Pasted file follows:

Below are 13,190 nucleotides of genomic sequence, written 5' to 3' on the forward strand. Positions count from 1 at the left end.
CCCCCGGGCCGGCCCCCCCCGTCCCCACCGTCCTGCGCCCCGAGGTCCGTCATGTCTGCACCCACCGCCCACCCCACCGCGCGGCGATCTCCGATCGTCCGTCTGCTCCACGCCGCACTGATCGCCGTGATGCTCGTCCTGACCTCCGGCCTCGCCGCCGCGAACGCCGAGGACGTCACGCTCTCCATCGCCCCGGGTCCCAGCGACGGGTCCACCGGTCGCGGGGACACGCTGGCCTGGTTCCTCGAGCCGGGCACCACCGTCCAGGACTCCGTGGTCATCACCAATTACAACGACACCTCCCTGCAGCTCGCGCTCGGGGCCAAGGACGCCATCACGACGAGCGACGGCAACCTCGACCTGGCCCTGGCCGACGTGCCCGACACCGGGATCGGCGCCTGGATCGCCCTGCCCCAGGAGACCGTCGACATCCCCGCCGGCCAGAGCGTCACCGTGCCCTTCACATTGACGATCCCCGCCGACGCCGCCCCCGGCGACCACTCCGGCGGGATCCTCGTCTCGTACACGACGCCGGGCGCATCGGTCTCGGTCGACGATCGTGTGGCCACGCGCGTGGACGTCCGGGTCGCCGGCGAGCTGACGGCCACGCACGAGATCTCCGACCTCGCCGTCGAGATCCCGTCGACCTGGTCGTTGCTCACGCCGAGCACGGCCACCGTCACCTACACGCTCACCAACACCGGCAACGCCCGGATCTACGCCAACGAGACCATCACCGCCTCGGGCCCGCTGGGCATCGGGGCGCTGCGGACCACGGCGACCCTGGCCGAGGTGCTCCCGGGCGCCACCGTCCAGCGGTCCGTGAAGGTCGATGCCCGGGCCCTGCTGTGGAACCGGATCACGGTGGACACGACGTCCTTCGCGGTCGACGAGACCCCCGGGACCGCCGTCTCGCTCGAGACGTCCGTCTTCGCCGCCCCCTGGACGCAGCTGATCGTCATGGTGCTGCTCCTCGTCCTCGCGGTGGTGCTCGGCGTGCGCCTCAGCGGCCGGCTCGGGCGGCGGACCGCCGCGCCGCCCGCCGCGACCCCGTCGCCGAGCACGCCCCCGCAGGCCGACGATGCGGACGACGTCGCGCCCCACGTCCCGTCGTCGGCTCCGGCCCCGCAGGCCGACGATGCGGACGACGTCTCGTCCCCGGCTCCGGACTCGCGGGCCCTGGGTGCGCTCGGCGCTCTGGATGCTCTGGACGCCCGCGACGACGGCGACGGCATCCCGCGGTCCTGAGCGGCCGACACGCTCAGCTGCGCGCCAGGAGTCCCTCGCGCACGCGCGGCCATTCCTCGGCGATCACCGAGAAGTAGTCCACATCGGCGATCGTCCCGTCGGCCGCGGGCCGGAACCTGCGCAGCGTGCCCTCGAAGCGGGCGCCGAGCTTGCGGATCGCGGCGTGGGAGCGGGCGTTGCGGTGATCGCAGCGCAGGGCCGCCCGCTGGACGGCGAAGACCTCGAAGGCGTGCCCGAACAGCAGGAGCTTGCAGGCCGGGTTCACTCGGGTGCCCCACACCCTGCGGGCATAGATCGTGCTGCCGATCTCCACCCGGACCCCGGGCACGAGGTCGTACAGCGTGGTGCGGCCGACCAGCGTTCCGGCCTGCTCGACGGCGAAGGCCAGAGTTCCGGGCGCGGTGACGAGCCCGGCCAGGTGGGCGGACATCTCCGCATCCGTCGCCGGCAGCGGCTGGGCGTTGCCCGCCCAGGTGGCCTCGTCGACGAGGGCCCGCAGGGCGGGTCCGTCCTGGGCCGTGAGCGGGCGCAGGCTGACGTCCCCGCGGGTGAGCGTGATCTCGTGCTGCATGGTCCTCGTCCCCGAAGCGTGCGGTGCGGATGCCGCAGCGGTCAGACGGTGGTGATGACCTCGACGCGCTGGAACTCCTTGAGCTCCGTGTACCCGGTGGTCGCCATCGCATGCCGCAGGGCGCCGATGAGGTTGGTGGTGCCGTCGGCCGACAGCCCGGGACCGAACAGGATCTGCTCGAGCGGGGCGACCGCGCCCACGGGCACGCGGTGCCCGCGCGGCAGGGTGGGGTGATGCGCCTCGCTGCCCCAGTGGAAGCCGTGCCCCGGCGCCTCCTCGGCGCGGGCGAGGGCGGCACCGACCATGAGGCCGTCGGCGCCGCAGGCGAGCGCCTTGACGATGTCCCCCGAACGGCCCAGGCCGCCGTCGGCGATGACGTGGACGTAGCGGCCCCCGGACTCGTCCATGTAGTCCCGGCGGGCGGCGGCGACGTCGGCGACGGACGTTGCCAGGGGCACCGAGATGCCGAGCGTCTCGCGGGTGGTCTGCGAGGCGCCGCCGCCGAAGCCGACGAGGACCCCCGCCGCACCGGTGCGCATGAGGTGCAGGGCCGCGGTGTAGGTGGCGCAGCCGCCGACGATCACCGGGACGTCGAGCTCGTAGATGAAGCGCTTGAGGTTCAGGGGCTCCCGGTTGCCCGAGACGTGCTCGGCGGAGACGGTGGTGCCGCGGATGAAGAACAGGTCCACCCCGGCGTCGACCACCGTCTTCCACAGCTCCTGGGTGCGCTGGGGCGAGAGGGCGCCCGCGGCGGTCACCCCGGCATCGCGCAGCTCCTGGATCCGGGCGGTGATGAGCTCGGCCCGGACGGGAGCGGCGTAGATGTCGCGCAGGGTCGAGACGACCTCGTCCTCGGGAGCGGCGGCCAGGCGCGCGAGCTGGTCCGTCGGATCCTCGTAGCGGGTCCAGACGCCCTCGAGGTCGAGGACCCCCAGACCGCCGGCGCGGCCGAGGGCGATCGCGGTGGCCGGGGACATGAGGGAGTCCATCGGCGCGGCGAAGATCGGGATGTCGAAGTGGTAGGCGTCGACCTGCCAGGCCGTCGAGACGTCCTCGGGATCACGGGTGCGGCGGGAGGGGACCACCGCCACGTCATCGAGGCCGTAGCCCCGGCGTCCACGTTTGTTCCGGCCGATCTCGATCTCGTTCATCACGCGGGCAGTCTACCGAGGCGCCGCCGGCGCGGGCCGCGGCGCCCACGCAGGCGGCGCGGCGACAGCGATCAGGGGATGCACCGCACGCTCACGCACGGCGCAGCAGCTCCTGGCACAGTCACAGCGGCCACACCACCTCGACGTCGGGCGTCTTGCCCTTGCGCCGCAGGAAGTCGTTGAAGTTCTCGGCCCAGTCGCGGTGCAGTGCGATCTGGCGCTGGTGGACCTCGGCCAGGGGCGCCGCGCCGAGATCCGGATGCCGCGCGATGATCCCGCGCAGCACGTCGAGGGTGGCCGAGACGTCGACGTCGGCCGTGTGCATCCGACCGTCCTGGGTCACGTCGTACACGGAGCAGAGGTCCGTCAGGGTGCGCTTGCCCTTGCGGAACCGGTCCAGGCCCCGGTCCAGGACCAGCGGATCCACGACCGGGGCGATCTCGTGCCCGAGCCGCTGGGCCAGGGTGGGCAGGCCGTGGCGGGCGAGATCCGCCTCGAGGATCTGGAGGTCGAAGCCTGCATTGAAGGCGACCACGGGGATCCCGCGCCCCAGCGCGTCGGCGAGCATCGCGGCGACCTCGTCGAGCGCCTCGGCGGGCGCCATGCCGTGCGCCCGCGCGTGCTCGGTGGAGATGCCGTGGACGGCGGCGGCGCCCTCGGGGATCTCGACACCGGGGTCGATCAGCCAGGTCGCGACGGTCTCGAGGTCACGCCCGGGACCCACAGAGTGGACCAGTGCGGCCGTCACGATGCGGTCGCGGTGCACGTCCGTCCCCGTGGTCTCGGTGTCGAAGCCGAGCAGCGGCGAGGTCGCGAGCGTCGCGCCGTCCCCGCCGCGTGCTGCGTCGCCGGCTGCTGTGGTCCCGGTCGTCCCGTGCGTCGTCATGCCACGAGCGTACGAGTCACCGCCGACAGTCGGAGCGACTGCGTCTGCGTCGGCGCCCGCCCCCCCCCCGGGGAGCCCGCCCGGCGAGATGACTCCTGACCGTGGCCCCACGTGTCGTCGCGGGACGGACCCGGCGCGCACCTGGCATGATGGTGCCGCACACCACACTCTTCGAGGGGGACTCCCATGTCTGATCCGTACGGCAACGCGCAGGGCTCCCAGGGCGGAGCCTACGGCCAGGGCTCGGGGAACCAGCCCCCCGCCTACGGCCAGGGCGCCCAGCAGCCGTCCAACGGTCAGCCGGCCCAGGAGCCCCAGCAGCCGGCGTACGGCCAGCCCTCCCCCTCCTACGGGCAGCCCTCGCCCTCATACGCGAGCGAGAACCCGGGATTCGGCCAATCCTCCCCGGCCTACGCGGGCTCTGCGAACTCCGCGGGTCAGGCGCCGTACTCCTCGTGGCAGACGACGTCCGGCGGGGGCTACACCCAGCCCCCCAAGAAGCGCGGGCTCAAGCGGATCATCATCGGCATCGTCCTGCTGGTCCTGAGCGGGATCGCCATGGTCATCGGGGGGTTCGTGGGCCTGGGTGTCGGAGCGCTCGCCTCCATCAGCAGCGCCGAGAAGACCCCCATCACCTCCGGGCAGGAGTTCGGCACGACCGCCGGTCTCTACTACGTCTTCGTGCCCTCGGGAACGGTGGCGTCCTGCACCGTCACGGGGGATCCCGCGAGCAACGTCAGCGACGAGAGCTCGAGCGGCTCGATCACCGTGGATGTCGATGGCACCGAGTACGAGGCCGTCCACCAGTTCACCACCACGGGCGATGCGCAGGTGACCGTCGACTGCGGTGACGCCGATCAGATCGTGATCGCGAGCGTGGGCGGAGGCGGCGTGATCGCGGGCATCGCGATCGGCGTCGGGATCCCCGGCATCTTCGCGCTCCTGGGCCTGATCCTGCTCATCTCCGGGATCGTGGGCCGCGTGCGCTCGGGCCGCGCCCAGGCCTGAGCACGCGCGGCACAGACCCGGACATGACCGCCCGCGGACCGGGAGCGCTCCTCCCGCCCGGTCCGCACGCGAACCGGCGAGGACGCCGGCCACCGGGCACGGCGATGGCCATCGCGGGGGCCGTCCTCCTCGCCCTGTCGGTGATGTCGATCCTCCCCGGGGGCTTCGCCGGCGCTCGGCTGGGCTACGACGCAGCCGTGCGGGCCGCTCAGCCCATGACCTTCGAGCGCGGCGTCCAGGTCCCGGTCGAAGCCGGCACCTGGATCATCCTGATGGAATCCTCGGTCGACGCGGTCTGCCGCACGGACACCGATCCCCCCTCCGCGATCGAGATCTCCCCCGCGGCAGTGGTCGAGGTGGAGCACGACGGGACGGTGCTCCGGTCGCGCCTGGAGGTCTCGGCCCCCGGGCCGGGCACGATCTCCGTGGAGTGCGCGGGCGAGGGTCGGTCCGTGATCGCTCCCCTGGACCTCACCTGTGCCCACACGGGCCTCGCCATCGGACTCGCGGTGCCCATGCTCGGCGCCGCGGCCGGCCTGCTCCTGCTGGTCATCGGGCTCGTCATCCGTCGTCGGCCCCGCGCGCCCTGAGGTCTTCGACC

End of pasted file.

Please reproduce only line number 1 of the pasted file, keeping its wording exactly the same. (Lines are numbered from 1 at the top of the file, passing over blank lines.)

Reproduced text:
Below are 13,190 nucleotides of genomic sequence, written 5' to 3' on the forward strand. Positions count from 1 at the left end.